Email marketers know one of the best ways to keep subscribers happy is to let them choose what emails they receive. That’s why marketers implement preference centers. Sometimes giving your email audience that choice can be the difference between an engaged subscriber and an opt-out.
When it comes to preference centers, email marketers also have a choice. After all, there’s no one-size-fits-all approach to implementing a preference center. Audiences, brands, and email programs are all different, which means marketers must choose a preference center strategy that makes sense.
Whether with email content or sending frequency, allowing subscribers to make choices ensures that your emails are relevant. Here are a few choices email marketers have for giving their subscribers choice ways to make a choice.
Let Subscribers Choose How Often They Receive Email
Email marketers often struggle with how often to send email. Once a month? Once a week? Daily? It’s an important decision. Send too much email, and you risk fatiguing your audience. Send too little email, and you lose out on potential revenue. Instead of fretting over frequency, let subscribers set their own email cadence!
Give them a few options for how often they receive email. That way, readers are less likely to unsubscribe because you’re sending them more than they can handle. Plus, if a subscriber does attempt to unsubscribe, having an option to receive fewer emails may keep them on your list. Every subscriber is different. Whatever your subscribers prefer, get on their frequency.
Meet Subscribers When It’s Convenient for Them
Here’s another common discussion among email marketers: “What’s the best time to send an email?” Like any other aspect of your email program, this answer varies based on your audience. You could A/B test send times, but in the meantime, why not let subscribers decide when to receive your email?
For publishers, this could mean offering different versions of your news digests at different times of the day. News publishers like Politico and Axios offer morning newsletters, as well as shorter afternoon newsletters that recap the day’s events so far. People prefer to read emails at different times of the day, and offering different time options ensures the information is current, no matter when a subscriber is free to check email.
Give Subscribers the Option to Avoid Seasonal Email Blasts
You know the stats: consumers prefer email for brand communication over every other channel. In fact, 61% of consumers prefer email offers to those by any other digital method. That’s good news for email marketers, but unfortunately for consumers, some marketers take it as a cue to blast buyers with a blizzard of email offers during the holidays.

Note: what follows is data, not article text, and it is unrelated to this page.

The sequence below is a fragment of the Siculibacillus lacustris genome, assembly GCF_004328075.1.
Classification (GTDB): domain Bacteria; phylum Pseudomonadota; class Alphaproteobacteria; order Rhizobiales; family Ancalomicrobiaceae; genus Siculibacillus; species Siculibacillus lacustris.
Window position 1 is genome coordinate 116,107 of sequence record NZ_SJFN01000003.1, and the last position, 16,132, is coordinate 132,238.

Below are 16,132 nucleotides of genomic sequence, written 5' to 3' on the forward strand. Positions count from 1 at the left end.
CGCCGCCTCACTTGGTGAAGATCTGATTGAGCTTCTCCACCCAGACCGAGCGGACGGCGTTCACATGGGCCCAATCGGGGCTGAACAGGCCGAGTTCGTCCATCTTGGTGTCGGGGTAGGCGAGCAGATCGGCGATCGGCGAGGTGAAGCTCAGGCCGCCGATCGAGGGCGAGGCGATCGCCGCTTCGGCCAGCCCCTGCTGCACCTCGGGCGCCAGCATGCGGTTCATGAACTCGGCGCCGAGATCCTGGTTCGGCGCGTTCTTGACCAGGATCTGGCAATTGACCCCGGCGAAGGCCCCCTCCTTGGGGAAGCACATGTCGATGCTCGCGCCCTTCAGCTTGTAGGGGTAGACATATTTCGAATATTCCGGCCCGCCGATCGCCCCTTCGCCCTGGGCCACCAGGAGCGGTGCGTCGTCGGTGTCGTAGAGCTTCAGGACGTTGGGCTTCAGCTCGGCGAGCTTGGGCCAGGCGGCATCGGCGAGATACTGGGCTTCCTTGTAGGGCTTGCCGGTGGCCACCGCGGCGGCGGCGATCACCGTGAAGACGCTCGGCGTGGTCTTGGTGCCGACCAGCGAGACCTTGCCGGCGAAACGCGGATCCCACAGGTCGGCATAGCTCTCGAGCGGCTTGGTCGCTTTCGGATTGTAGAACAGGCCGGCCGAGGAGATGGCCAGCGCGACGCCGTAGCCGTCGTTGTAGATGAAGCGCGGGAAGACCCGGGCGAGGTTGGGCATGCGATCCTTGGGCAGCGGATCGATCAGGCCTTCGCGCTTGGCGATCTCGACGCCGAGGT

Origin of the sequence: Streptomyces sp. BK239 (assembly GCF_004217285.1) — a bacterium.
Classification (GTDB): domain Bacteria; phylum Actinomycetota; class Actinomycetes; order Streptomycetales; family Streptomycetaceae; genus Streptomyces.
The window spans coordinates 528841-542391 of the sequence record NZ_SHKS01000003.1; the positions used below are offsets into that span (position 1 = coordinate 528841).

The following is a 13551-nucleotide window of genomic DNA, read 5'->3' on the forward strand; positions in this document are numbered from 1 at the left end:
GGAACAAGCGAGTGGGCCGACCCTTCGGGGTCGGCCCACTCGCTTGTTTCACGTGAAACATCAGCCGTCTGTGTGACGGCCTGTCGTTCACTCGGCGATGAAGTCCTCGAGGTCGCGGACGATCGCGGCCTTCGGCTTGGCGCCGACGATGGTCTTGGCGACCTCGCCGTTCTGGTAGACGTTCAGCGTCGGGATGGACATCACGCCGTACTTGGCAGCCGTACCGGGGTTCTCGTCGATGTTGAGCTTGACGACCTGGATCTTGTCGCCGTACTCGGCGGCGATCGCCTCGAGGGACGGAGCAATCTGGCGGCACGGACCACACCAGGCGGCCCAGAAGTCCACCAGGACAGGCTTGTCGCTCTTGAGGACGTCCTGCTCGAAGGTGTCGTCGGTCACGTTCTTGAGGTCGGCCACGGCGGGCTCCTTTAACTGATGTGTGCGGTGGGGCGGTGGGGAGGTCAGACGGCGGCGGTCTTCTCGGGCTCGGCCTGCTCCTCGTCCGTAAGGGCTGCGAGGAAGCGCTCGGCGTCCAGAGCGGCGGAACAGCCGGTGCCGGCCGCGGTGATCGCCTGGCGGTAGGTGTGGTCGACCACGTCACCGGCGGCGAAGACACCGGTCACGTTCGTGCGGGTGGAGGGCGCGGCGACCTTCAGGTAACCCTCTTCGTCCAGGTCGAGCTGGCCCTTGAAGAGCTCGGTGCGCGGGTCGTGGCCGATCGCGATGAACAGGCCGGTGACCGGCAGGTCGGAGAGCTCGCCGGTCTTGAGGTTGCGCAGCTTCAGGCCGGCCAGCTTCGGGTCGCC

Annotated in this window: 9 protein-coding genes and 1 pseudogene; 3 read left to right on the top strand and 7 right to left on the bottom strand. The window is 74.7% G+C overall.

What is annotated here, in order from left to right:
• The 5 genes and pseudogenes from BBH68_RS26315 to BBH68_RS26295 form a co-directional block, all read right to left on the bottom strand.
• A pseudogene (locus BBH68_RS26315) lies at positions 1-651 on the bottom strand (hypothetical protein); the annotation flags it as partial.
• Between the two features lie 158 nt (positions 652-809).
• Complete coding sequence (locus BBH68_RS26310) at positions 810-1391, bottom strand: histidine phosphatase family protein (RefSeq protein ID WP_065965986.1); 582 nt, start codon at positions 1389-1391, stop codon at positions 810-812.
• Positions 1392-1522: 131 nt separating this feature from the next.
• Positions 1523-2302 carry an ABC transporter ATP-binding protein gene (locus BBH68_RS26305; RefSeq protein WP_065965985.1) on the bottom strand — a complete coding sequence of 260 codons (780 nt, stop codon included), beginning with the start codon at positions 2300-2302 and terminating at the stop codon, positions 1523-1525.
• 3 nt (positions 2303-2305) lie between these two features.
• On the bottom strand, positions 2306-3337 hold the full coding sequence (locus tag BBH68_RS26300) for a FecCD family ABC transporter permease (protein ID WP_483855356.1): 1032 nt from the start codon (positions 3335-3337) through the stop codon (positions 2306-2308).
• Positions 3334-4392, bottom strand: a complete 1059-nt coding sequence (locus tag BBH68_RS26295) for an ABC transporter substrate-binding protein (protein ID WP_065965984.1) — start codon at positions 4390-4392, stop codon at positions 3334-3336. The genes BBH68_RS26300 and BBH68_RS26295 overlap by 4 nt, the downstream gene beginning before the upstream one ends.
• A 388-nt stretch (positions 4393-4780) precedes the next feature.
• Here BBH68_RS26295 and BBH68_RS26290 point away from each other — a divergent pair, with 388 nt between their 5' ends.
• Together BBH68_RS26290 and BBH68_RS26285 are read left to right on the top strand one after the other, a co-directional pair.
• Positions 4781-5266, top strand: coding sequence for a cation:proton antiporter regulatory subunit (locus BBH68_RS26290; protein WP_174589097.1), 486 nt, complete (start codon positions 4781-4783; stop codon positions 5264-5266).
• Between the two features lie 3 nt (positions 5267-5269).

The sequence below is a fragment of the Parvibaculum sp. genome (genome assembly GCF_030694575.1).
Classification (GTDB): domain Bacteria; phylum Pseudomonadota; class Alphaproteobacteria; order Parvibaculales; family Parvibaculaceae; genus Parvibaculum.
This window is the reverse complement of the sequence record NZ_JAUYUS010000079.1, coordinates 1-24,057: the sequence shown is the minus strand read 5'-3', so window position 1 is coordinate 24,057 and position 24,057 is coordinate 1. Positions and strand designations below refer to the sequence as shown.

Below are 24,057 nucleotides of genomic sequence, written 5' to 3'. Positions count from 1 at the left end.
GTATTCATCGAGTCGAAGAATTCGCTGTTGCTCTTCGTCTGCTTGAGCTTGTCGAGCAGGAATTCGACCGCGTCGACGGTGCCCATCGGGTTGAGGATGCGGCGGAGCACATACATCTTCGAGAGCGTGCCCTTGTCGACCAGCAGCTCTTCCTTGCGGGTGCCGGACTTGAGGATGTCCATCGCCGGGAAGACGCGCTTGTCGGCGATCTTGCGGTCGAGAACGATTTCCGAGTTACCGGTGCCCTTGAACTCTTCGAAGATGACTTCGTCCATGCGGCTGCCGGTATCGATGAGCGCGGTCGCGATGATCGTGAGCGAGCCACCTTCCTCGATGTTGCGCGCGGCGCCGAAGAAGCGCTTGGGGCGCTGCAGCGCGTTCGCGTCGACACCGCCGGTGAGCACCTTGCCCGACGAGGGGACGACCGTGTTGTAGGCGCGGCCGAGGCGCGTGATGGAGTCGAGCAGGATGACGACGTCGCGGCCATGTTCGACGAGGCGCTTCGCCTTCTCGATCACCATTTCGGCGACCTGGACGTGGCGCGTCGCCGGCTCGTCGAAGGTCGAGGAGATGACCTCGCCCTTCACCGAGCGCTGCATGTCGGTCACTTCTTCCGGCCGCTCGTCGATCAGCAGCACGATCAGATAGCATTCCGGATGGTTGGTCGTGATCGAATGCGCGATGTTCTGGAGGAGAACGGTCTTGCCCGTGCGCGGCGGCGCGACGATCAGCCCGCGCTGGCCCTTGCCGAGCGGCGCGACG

Some people love those sweet deals, but some people don’t. You don’t want to make subscribers mad—not during the holidays! If you plan on ramping up email sends to capitalize on Christmas shoppers, why not give them a choice to opt out before things get too crazy. By letting subscribers choose whether to get onboard, you reduce the risk of freezing out your less email-happy subscribers.
Offer Multiple Newsletters on Different Subjects
The more emails you send a subscriber, the more chances you have to engage them, bring them to your site, and monetize them. Still, you can’t just send email to send it. You have to make sure the content you send is relevant to the subscriber. How do you do that? One way is to separate your email sends into verticals or topics, then allow subscribers to select which newsletters they receive.
Sounds nice, but what if you don’t have the manpower to increase newsletter output? Email automation makes it easy to populate emails with relevant content and scale your email program. When subscribers can opt-in to content they choose, they’re self-personalizing their email, so you ensure they’re receiving email about things they like. That means more engagement and more revenue. In fact, not only do these emails drive site traffic, they also attract in-email advertisers who want their ads in front of interested audiences. It’s a win-win.
Let Email Subscribers Take a Break
Finally, you might be able to reduce opt-outs in your email program if your preference center strategy includes an easy way to turn off email communication for a set period of time. After the temporary break, they return to your regular email sends.
Why would people want a break from your email? Maybe they’re not in the market for your product right now. Maybe you just caught them on a bad day. At any rate, it can help you hold onto a valuable subscriber who might fall in love with your email again after a quick break. If only it was that easy to get a break from all email for a while.
Are you using preference centers in your email program? If not, maybe it’s time to make that choice. UnsubCentral can help.